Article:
Yale scientists are developing an injection that could kill skin cancer cells.
The shot contains a chemotherapy drug carried by nanoparticles that bind to tumours.
When tested in the laboratory, the nanoparticles attached to malignant cells well, slowly releasing the chemotherapy drug over more than 10 days.
Finding alternative skin cancer treatments is considered a “holy grail” in the field, according to the Yale team.
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By targeting the tumour site specifically, aggressive chemotherapy drugs can be administered that do not affect the entire body, leading to side effects.
Skin cancer patients often also have to go under the knife, raising the risk of infections.
Melanoma, the most life-threatening form of skin cancer, affects around 16,000 new people every year in the UK, of which more than four in five (86%) cases are preventable via good sun safety.
More than 151,000 new people develop non-melanoma skin cancer every year, with surgery being the most common treatment.
“That’s always been a holy grail in dermatology, to find a simpler way to treat skin cancers such as basal cell carcinoma and squamous cell carcinoma,” said study author Dr Michael Girardi.
Basal cell carcinoma starts in the cells lining the bottom of the epidermis, the outermost layer of skin.
Squamous cell carcinoma originates in the cells lining the top of the epidermis.
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Testing the injection in the laboratory, around 50% of the chemotherapy drug camptothecin was retained in the tumours 10 days later.
The shot also “significantly reduced tumour burden”, with around one in five (20%) of the malignant cells “showing histologic cure”.
Camptothecin was undetectable when administered alone, without the binding nanoparticles.
“When you inject our nanoparticles into a tumour, it turns out they’re retained within that tumour very well,” said co-author Professor Mark Saltzman.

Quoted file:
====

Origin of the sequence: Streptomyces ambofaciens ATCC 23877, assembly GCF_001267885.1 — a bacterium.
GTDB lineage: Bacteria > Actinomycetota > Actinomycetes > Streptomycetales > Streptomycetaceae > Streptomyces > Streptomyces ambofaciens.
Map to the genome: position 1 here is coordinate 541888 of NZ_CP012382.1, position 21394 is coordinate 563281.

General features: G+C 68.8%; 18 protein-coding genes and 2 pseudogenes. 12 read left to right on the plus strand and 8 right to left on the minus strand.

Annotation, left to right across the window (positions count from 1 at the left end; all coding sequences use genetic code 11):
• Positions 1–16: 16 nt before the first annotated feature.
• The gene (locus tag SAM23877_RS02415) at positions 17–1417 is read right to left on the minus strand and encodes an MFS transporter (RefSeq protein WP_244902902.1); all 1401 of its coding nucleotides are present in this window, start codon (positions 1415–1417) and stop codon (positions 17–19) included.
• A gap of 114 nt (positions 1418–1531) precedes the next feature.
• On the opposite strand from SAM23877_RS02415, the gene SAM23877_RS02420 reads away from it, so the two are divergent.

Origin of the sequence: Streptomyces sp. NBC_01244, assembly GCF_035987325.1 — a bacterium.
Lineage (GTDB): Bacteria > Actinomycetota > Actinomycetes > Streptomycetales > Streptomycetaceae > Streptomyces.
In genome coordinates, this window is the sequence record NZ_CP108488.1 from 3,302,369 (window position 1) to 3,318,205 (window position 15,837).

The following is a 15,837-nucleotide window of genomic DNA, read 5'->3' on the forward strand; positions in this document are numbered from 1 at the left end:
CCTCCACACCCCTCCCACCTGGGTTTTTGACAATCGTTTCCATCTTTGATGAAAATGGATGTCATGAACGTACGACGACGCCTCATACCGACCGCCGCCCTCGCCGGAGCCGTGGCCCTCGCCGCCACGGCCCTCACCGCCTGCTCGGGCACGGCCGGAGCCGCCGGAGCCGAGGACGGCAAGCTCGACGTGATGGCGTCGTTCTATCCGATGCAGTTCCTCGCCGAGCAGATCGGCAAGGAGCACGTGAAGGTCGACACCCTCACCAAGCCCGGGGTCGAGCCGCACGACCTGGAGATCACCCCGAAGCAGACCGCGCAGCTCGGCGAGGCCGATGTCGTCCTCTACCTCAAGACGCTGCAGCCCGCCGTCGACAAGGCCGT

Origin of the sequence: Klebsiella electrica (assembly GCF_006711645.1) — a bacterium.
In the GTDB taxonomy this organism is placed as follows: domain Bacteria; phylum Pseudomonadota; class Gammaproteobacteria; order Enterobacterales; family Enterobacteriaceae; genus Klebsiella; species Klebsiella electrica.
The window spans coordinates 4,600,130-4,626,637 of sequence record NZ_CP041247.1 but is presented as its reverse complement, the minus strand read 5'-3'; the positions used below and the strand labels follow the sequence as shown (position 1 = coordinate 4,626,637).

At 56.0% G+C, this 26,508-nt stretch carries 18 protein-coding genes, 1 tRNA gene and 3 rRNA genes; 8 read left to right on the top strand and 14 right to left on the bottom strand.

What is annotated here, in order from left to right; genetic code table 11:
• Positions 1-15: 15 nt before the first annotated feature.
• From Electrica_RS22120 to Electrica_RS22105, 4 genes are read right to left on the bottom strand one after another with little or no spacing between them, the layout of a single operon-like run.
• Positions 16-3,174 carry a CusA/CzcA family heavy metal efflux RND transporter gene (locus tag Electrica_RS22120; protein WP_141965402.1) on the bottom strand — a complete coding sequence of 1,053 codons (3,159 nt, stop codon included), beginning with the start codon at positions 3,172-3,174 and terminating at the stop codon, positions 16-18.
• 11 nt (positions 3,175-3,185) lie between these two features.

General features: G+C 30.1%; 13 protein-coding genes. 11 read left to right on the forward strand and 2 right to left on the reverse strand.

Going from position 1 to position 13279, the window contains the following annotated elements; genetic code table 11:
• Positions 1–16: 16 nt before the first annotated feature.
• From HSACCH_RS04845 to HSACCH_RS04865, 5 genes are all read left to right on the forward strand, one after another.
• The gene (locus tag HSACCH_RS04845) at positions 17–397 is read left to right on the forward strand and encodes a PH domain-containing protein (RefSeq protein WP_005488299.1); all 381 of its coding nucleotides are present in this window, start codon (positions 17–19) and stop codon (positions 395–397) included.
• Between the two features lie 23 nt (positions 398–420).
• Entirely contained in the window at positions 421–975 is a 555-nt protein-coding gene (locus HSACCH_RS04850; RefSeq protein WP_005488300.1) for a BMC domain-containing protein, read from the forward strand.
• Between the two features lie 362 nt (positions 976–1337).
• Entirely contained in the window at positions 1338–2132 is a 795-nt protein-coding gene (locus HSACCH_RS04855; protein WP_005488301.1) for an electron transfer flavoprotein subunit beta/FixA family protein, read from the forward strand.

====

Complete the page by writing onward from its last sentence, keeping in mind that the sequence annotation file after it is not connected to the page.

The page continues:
“They accumulate and bind to the tumour matrix, so one single injection lasts for a very long time; the particles stay there and slowly release the compounds.
“You need that to get rid of the lesion.”
Treating larger “more fully established” tumours with a combination of the shot and immune-stimulating drugs led to even better outcomes.
“I call the phenomenon ‘kill and thrill,’” said Dr Girardi.
“You don't want to just kill the cells and leave them there, you want to stimulate the immune system to clean up the mess and also react against cells that might not have been killed directly.
“So it’s a two-pronged attack on the cancer.”
In the study, published in the journal PNAS, the scientists delivered just one injection to the tumours.
“That’s how we’d like it to work clinically,” said Professor Saltzman.
“You go to a dermatologist, they see a lesion and inject into it, and it’s gone and you don't have to come back.”
The scientists concluded that with or without “immunostimulation”, the injection “represents a viable, nonsurgical alternative for treating cutaneous malignancy”.
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